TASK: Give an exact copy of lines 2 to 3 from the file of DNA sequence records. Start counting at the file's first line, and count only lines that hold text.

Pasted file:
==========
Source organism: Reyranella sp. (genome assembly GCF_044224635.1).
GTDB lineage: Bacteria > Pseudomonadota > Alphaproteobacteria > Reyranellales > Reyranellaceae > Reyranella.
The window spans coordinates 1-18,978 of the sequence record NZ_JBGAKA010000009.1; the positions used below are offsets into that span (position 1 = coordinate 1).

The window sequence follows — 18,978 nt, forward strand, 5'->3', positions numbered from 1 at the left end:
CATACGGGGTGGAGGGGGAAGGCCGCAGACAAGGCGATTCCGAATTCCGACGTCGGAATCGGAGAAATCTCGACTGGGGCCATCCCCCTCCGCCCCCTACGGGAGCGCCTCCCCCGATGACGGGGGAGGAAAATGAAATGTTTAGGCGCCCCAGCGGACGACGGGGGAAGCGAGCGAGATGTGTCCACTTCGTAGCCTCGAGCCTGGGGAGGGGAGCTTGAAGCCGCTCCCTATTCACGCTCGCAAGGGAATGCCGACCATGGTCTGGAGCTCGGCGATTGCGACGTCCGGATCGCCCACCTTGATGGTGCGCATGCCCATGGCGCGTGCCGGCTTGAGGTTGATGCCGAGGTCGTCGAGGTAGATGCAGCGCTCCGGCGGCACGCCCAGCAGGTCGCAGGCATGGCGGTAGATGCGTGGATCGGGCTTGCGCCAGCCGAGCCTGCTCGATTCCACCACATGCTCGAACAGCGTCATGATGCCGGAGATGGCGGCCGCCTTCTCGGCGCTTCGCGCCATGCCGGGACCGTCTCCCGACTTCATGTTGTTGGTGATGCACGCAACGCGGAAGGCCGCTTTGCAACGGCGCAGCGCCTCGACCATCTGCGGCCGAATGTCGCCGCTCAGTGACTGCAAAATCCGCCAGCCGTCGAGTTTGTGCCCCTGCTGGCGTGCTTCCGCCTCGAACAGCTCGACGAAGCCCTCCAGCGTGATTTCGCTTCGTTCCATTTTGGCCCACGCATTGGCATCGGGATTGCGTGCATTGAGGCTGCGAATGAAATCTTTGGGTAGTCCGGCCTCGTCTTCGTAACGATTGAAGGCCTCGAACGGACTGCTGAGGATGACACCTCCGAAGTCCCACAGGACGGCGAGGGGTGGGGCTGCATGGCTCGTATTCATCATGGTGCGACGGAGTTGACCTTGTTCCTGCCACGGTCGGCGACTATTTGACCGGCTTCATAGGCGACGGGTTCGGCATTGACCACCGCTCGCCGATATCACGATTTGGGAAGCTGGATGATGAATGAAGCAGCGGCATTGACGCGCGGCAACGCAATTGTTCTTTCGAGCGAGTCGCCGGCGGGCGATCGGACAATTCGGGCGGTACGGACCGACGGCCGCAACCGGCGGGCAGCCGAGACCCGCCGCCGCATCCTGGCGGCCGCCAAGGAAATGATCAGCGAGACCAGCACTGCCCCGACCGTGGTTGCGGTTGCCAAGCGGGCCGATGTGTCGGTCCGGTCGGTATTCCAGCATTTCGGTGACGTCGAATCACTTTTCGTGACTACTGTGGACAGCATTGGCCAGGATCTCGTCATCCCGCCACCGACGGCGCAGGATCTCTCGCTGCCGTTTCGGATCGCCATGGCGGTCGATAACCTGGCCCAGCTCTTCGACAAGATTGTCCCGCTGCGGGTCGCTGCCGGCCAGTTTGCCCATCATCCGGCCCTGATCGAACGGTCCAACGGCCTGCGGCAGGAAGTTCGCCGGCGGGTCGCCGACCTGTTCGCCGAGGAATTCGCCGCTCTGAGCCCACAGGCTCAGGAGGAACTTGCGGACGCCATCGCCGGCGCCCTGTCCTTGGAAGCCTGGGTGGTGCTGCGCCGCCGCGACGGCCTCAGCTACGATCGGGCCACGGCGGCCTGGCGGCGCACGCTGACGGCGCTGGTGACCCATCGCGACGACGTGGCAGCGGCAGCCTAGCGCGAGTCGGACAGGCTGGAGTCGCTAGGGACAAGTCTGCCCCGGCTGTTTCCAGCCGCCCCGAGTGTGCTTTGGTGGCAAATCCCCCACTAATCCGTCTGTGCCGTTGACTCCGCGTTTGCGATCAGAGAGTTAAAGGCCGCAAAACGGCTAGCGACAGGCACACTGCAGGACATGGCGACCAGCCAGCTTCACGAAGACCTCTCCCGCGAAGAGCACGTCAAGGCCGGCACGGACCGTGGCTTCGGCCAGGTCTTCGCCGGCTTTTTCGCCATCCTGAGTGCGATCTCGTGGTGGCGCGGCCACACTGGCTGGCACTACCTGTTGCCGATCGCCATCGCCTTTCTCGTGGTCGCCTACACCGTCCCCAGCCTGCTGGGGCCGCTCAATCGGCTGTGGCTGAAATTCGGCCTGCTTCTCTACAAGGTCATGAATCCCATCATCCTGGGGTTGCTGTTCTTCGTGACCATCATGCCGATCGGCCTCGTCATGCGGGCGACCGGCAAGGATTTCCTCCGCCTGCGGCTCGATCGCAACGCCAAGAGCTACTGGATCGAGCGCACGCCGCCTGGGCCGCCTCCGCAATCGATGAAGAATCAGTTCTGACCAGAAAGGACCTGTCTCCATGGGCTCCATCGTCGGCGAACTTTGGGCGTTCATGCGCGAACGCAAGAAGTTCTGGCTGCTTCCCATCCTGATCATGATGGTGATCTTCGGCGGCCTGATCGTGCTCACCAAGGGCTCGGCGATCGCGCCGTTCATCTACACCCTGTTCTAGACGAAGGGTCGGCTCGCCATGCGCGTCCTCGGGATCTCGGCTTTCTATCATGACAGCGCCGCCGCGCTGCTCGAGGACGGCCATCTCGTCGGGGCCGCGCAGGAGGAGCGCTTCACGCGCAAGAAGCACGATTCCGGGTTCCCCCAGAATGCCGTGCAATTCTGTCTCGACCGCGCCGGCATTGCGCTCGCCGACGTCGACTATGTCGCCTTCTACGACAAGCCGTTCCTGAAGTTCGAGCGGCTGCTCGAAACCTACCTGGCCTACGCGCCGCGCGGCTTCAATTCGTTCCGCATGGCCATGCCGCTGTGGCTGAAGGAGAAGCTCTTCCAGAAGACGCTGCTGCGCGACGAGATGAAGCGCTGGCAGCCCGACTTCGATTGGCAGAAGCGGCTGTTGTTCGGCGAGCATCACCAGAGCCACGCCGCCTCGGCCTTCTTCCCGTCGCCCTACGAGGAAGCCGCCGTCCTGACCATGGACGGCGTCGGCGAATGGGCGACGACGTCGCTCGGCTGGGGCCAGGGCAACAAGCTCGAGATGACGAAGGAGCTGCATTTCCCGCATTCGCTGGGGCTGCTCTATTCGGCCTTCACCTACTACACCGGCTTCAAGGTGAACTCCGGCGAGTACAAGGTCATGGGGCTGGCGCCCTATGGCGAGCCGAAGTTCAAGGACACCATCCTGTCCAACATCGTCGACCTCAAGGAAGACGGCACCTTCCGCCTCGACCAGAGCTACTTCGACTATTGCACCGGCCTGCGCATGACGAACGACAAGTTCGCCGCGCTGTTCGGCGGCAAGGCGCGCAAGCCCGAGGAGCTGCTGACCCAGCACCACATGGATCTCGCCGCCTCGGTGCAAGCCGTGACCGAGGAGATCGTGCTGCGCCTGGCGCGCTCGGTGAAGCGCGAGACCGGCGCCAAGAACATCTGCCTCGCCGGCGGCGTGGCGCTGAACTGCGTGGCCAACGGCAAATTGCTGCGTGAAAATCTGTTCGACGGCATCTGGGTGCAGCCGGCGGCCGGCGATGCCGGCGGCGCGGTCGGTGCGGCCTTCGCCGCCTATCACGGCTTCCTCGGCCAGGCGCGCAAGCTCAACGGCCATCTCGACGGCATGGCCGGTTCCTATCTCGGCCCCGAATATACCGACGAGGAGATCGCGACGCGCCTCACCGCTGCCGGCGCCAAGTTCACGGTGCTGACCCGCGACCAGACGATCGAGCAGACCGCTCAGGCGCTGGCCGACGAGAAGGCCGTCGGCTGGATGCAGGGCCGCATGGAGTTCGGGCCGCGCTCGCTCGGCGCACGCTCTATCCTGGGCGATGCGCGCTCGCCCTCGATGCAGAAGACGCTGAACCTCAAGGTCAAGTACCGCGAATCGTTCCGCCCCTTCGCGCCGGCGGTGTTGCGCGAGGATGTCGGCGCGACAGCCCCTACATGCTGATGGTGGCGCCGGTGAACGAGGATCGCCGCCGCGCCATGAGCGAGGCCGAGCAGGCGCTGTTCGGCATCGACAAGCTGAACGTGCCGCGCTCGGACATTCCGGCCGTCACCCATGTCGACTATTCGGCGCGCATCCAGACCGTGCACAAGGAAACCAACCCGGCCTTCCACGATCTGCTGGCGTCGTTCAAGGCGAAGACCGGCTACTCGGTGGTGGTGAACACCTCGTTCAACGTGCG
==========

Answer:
GTDB lineage: Bacteria > Pseudomonadota > Alphaproteobacteria > Reyranellales > Reyranellaceae > Reyranella.
The window spans coordinates 1-18,978 of the sequence record NZ_JBGAKA010000009.1; the positions used below are offsets into that span (position 1 = coordinate 1).